Cybercrime is an increasingly worrying matter for healthcare organisations. As healthcare is quickly embracing the digital transformation, more and more processes and communications are being digitised. A clear example of healthcare’s vulnerability to cybercrime was WannaCry’s attack to the NHS in May last year, which disrupted operations at approximately one-third of hospitals trusts and around eight percent of GP practices. The NHS recognised that the attack had an estimated cost of £92m.
Struggling to implement security in this real-time digital transformation
The amount of digital tools used by patients is also growing in number and sophistication. This transformation means a better management of some conditions and a bigger quality of life for a great number of patients -think of continuous glucose monitoring systems, insulin bombs and digital pacemakers. However, the digitisation of patient care involves security threats that need to be addressed.
“The challenge is that most healthcare organisations have gone through a digital transformation from a connectivity perspective but the industry is still struggling to supplement it with real-time, dynamic management and security capabilities,” said Dave Engel, Vice President of Worldwide Sales at ZingBox -a IoT service protection company-, in an email interview.
At the last Black Hat information security conference held in Las Vegas in August, two security researchers remotely disabled an implantable insulin pump and took control of a pacemaker system, showing how easily medical devices (these two were from a well-known manufacturer) can be taken down.
A recent report from Zingbox found that imaging systems and patient monitors were the most affected device categories in a healthcare environment. “This is also due to the fact that such devices have a long operating life; endpoint security is often missing, are not frequently patched, and are managed differently compared to their IT counterparts. Many of these risks could be reduced by following the basic cyber-hygiene. The challenge is that today’s IT tools and processes don’t work for clinical infrastructure,” said Engel.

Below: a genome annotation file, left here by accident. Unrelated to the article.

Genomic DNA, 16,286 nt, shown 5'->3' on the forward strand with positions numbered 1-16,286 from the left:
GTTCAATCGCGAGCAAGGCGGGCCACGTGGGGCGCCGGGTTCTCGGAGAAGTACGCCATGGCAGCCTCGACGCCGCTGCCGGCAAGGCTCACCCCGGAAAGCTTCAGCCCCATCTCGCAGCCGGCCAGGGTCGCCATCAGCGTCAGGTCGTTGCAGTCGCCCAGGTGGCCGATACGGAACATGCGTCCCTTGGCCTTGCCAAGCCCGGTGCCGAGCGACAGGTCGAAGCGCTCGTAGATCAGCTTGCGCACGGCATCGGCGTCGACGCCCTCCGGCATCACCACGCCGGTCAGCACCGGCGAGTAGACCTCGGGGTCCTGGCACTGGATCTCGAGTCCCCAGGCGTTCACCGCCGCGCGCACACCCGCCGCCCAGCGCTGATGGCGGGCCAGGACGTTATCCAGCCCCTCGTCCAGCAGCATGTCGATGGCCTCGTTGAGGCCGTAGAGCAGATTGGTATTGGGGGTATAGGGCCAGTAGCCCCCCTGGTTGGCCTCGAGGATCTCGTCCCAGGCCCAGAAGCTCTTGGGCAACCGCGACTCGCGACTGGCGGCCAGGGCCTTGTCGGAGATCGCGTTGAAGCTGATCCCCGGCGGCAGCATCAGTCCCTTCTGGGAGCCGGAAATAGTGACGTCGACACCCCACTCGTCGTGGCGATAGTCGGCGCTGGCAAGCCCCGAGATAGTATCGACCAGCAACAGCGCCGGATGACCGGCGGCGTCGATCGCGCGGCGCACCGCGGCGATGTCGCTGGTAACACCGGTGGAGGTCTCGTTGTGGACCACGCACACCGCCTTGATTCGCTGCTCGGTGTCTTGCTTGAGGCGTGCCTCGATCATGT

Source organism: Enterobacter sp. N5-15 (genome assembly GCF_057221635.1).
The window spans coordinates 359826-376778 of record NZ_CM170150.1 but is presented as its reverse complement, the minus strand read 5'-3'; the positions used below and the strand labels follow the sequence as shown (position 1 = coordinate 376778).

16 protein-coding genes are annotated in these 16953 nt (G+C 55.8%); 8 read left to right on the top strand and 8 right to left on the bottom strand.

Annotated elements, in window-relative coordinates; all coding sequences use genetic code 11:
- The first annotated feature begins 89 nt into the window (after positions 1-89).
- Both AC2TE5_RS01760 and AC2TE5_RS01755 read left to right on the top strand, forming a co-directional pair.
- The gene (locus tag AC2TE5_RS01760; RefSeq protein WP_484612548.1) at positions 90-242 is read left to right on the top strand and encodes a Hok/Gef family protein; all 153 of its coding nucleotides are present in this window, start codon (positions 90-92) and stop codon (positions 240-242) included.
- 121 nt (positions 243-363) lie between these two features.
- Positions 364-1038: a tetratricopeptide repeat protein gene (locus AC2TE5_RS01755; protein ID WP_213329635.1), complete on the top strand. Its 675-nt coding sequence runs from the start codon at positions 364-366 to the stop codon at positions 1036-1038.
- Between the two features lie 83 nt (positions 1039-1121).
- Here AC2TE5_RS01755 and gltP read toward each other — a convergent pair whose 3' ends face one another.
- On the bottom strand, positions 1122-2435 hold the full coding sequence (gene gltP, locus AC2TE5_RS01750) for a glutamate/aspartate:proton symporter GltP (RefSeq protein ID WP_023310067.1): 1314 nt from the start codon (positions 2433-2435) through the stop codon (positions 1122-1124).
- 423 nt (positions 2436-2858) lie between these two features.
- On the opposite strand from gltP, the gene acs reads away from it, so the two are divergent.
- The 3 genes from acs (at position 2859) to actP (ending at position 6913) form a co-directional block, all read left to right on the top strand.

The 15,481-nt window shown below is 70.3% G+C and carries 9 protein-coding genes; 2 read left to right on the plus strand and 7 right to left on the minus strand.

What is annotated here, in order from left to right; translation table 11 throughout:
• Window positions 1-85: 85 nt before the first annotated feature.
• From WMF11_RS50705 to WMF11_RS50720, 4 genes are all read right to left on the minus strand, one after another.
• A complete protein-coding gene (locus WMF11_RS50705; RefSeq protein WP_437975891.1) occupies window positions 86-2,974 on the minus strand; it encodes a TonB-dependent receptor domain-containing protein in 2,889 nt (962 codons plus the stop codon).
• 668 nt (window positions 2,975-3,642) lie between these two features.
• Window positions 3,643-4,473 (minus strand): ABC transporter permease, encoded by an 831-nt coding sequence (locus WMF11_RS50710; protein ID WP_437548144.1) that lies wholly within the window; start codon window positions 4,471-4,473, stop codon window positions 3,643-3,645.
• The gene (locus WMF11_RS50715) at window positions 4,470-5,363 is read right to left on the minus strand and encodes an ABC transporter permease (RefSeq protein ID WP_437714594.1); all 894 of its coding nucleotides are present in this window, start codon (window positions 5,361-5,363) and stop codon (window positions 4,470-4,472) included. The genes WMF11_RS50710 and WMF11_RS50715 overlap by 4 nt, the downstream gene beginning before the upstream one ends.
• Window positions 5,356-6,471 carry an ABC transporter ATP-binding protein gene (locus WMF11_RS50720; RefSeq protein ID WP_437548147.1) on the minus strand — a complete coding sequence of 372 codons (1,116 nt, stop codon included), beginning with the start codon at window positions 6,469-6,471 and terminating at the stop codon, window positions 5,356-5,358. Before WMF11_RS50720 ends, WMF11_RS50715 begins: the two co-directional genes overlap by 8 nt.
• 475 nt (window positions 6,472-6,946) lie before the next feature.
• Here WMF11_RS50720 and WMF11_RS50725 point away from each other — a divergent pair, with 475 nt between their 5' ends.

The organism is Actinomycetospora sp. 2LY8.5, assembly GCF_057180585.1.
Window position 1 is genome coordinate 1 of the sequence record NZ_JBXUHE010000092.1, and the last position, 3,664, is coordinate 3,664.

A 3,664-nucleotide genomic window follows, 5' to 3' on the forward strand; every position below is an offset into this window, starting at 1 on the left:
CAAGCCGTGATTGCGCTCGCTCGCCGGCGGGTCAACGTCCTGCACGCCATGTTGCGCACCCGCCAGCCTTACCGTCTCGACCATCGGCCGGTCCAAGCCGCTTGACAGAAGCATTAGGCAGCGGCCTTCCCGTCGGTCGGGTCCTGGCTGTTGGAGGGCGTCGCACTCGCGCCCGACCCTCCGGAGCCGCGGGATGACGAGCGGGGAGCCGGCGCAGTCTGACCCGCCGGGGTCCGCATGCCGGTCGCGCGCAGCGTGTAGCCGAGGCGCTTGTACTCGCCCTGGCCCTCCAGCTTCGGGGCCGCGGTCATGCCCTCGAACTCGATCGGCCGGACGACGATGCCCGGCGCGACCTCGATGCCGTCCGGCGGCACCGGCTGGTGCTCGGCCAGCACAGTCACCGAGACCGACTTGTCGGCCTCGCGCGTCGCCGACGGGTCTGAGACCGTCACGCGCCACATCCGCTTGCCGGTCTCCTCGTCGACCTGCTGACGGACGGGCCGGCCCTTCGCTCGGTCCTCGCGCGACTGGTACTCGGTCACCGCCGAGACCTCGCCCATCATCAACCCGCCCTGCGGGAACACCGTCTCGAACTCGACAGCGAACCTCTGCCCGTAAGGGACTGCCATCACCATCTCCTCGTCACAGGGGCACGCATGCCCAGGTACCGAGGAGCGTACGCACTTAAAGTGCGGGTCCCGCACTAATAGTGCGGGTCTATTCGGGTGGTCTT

Cybersecurity guidance from official agencies
A few days ago, the FDA released a draft of its updated premarket guidance for medical device cybersecurity, adding new recommendations for internet-connected products. The FDA states that the need for effective cybersecurity to ensure medical device safety has become more important with the use of wireless, internet connected devices.
The guidance, which was last updated in 2014, provides recommendations on how manufacturers should assess cybersecurity when developing medical devices. One major update is the fact that manufacturers should provide its customers with a list of software and hardware components in a device that could be prone to vulnerabilities.
The European Union Agency for Network and Information Security (ENISA) released a report two years ago to “improve information security and resilience of hospitals to prevent disruptions to smart components that can cause greater impact to patients’ safety”.
The report offers recommendations for the public sector, hospitals and manufacturers. While hospitals and public systems should “invest correctly and cost effectively in protecting smarts assets”, manufacturers of information systems and devices used in smart hospitals have to take certain measures too. Among them are, for instance, building security into products from the outset, adopting secure coding practices and extensive testing.
The use of medical devices by patients is quickly growing and in the next decade, a vast majority of patients with diabetes and other conditions will rely on the safety and security of these devices. Industry and public healthcare systems should work collaboratively to minimise the risks of cyber-attacks. It is a matter of shared responsibility between all healthcare stakeholders.